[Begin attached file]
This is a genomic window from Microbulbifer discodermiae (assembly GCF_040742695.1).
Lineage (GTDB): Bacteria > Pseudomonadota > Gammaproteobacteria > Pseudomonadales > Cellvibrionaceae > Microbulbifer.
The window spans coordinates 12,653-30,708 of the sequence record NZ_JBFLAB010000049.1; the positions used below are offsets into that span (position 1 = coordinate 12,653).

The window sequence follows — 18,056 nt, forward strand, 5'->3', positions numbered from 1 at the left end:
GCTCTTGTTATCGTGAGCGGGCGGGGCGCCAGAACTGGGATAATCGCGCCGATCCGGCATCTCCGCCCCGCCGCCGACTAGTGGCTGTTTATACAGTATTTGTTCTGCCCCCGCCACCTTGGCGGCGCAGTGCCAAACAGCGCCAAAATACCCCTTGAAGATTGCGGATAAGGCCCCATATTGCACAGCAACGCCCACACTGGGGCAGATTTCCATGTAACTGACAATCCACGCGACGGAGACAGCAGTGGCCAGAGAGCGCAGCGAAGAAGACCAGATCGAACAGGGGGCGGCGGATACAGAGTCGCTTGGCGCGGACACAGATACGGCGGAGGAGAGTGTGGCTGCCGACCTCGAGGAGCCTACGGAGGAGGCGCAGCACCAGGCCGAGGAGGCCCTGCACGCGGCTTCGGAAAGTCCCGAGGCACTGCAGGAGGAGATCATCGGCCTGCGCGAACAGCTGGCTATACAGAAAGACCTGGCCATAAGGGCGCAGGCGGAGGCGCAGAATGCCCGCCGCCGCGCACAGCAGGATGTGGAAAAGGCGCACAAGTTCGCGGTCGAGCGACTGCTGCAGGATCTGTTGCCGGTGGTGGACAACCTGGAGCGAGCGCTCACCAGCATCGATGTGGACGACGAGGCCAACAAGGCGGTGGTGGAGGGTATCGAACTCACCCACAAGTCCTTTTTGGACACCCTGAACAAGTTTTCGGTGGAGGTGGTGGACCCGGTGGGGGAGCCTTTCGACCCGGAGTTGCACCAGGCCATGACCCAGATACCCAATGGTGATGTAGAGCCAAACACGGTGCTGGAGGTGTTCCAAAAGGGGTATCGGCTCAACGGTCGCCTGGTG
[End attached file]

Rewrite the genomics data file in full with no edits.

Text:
This is a genomic window from Microbulbifer discodermiae (assembly GCF_040742695.1).
Lineage (GTDB): Bacteria > Pseudomonadota > Gammaproteobacteria > Pseudomonadales > Cellvibrionaceae > Microbulbifer.
The window spans coordinates 12,653-30,708 of the sequence record NZ_JBFLAB010000049.1; the positions used below are offsets into that span (position 1 = coordinate 12,653).

The window sequence follows — 18,056 nt, forward strand, 5'->3', positions numbered from 1 at the left end:
GCTCTTGTTATCGTGAGCGGGCGGGGCGCCAGAACTGGGATAATCGCGCCGATCCGGCATCTCCGCCCCGCCGCCGACTAGTGGCTGTTTATACAGTATTTGTTCTGCCCCCGCCACCTTGGCGGCGCAGTGCCAAACAGCGCCAAAATACCCCTTGAAGATTGCGGATAAGGCCCCATATTGCACAGCAACGCCCACACTGGGGCAGATTTCCATGTAACTGACAATCCACGCGACGGAGACAGCAGTGGCCAGAGAGCGCAGCGAAGAAGACCAGATCGAACAGGGGGCGGCGGATACAGAGTCGCTTGGCGCGGACACAGATACGGCGGAGGAGAGTGTGGCTGCCGACCTCGAGGAGCCTACGGAGGAGGCGCAGCACCAGGCCGAGGAGGCCCTGCACGCGGCTTCGGAAAGTCCCGAGGCACTGCAGGAGGAGATCATCGGCCTGCGCGAACAGCTGGCTATACAGAAAGACCTGGCCATAAGGGCGCAGGCGGAGGCGCAGAATGCCCGCCGCCGCGCACAGCAGGATGTGGAAAAGGCGCACAAGTTCGCGGTCGAGCGACTGCTGCAGGATCTGTTGCCGGTGGTGGACAACCTGGAGCGAGCGCTCACCAGCATCGATGTGGACGACGAGGCCAACAAGGCGGTGGTGGAGGGTATCGAACTCACCCACAAGTCCTTTTTGGACACCCTGAACAAGTTTTCGGTGGAGGTGGTGGACCCGGTGGGGGAGCCTTTCGACCCGGAGTTGCACCAGGCCATGACCCAGATACCCAATGGTGATGTAGAGCCAAACACGGTGCTGGAGGTGTTCCAAAAGGGGTATCGGCTCAACGGTCGCCTGGTG